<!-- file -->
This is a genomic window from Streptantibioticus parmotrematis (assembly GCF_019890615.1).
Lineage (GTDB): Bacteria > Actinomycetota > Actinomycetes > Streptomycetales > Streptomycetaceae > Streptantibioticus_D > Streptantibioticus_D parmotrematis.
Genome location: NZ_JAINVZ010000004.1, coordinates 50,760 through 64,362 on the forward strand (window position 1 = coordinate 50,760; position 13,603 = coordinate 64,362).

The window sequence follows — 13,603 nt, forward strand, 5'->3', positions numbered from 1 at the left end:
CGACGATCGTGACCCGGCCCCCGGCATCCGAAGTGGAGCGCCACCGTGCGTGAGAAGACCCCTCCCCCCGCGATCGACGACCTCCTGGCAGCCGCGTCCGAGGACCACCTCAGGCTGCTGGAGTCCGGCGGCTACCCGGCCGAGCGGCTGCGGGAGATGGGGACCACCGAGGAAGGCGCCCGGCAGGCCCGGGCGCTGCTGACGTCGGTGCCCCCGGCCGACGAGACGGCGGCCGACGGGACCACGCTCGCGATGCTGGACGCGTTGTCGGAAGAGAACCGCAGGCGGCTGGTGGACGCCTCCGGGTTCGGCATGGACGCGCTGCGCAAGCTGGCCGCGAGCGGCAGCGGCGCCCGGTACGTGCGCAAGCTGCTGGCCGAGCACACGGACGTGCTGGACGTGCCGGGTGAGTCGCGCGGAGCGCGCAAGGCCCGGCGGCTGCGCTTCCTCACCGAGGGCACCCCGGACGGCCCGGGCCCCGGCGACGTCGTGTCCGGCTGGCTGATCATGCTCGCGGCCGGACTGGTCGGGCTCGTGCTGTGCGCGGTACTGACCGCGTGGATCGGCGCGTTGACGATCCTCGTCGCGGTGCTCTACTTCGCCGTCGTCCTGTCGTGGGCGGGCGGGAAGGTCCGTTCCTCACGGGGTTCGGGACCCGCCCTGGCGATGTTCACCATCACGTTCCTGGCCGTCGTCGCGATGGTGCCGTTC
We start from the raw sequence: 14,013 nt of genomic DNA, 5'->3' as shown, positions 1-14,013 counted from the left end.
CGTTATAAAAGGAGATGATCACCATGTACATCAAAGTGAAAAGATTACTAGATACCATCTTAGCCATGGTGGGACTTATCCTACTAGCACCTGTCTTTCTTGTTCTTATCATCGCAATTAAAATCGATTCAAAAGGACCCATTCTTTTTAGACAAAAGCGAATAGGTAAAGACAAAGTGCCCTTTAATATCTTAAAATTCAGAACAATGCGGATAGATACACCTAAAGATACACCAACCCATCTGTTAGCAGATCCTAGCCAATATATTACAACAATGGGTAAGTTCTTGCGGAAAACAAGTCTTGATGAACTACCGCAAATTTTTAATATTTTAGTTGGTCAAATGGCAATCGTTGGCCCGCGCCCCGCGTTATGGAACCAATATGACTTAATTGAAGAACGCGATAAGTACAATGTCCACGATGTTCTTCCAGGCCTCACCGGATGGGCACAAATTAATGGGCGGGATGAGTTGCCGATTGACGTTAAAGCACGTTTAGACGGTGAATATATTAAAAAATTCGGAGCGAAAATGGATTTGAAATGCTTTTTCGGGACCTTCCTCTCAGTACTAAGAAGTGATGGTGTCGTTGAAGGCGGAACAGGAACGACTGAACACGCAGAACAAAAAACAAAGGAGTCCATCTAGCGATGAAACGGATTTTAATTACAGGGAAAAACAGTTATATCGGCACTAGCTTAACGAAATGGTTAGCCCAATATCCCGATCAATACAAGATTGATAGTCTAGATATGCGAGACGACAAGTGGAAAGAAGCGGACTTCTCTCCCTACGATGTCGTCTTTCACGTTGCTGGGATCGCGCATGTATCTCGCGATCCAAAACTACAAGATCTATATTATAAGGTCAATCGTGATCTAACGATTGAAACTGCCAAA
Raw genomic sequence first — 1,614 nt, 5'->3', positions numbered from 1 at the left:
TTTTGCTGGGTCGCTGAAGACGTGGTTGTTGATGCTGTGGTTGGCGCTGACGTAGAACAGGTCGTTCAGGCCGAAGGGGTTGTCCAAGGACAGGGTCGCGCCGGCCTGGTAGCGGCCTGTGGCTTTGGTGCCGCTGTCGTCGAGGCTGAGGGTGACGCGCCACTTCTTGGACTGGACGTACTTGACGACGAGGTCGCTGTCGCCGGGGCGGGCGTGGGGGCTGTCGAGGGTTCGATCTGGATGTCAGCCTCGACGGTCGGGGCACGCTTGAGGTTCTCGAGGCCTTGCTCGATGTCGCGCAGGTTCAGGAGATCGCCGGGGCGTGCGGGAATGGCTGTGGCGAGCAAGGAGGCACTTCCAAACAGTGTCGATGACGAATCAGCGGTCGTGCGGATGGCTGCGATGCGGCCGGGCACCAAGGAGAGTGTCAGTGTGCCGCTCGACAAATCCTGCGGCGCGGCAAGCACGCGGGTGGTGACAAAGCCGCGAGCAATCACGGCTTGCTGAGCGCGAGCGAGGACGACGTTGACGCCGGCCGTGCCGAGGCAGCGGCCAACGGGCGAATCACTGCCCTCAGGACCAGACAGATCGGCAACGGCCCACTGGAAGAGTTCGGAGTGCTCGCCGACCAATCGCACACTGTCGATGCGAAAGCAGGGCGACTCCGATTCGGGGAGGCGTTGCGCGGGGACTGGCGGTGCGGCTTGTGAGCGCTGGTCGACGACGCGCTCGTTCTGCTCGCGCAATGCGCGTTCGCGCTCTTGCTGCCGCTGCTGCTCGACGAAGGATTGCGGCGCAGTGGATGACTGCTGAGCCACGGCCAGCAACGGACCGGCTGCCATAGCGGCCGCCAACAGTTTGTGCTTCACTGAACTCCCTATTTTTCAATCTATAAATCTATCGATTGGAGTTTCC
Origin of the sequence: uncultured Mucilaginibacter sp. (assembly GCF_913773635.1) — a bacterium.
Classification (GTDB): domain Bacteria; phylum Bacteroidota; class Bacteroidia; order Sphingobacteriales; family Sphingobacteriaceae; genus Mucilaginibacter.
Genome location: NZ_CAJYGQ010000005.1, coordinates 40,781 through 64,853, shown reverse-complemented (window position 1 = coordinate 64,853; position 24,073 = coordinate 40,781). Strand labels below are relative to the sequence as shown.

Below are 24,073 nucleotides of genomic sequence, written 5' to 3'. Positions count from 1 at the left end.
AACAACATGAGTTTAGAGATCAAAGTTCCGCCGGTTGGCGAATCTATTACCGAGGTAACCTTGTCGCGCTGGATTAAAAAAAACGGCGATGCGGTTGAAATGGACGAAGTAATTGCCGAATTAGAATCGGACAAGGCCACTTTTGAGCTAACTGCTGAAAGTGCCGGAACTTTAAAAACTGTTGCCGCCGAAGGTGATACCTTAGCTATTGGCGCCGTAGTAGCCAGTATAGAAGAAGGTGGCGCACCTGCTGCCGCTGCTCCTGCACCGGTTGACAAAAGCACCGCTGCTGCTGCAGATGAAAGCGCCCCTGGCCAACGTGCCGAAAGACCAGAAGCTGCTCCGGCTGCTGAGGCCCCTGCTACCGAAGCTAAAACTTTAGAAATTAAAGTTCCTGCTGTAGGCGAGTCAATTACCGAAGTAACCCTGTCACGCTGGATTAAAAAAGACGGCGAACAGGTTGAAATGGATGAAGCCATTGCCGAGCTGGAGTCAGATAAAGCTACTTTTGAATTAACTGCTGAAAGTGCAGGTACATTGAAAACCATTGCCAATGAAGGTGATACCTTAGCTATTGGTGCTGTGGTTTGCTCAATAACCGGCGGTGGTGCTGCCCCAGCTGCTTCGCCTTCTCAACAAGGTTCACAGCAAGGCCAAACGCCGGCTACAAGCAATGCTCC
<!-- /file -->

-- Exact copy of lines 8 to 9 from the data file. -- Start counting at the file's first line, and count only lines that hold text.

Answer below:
Raw genomic sequence first — 1,614 nt, 5'->3', positions numbered from 1 at the left:
TTTTGCTGGGTCGCTGAAGACGTGGTTGTTGATGCTGTGGTTGGCGCTGACGTAGAACAGGTCGTTCAGGCCGAAGGGGTTGTCCAAGGACAGGGTCGCGCCGGCCTGGTAGCGGCCTGTGGCTTTGGTGCCGCTGTCGTCGAGGCTGAGGGTGACGCGCCACTTCTTGGACTGGACGTACTTGACGACGAGGTCGCTGTCGCCGGGGCGGGCGTGGGGGCTGTCGAGGGTTCGATCTGGATGTCAGCCTCGACGGTCGGGGCACGCTTGAGGTTCTCGAGGCCTTGCTCGATGTCGCGCAGGTTCAGGAGATCGCCGGGGCGTGCGGGAATGGCTGTGGCGAGCAAGGAGGCACTTCCAAACAGTGTCGATGACGAATCAGCGGTCGTGCGGATGGCTGCGATGCGGCCGGGCACCAAGGAGAGTGTCAGTGTGCCGCTCGACAAATCCTGCGGCGCGGCAAGCACGCGGGTGGTGACAAAGCCGCGAGCAATCACGGCTTGCTGAGCGCGAGCGAGGACGACGTTGACGCCGGCCGTGCCGAGGCAGCGGCCAACGGGCGAATCACTGCCCTCAGGACCAGACAGATCGGCAACGGCCCACTGGAAGAGTTCGGAGTGCTCGCCGACCAATCGCACACTGTCGATGCGAAAGCAGGGCGACTCCGATTCGGGGAGGCGTTGCGCGGGGACTGGCGGTGCGGCTTGTGAGCGCTGGTCGACGACGCGCTCGTTCTGCTCGCGCAATGCGCGTTCGCGCTCTTGCTGCCGCTGCTGCTCGACGAAGGATTGCGGCGCAGTGGATGACTGCTGAGCCACGGCCAGCAACGGACCGGCTGCCATAGCGGCCGCCAACAGTTTGTGCTTCACTGAACTCCCTATTTTTCAATCTATAAATCTATCGATTGGAGTTTCC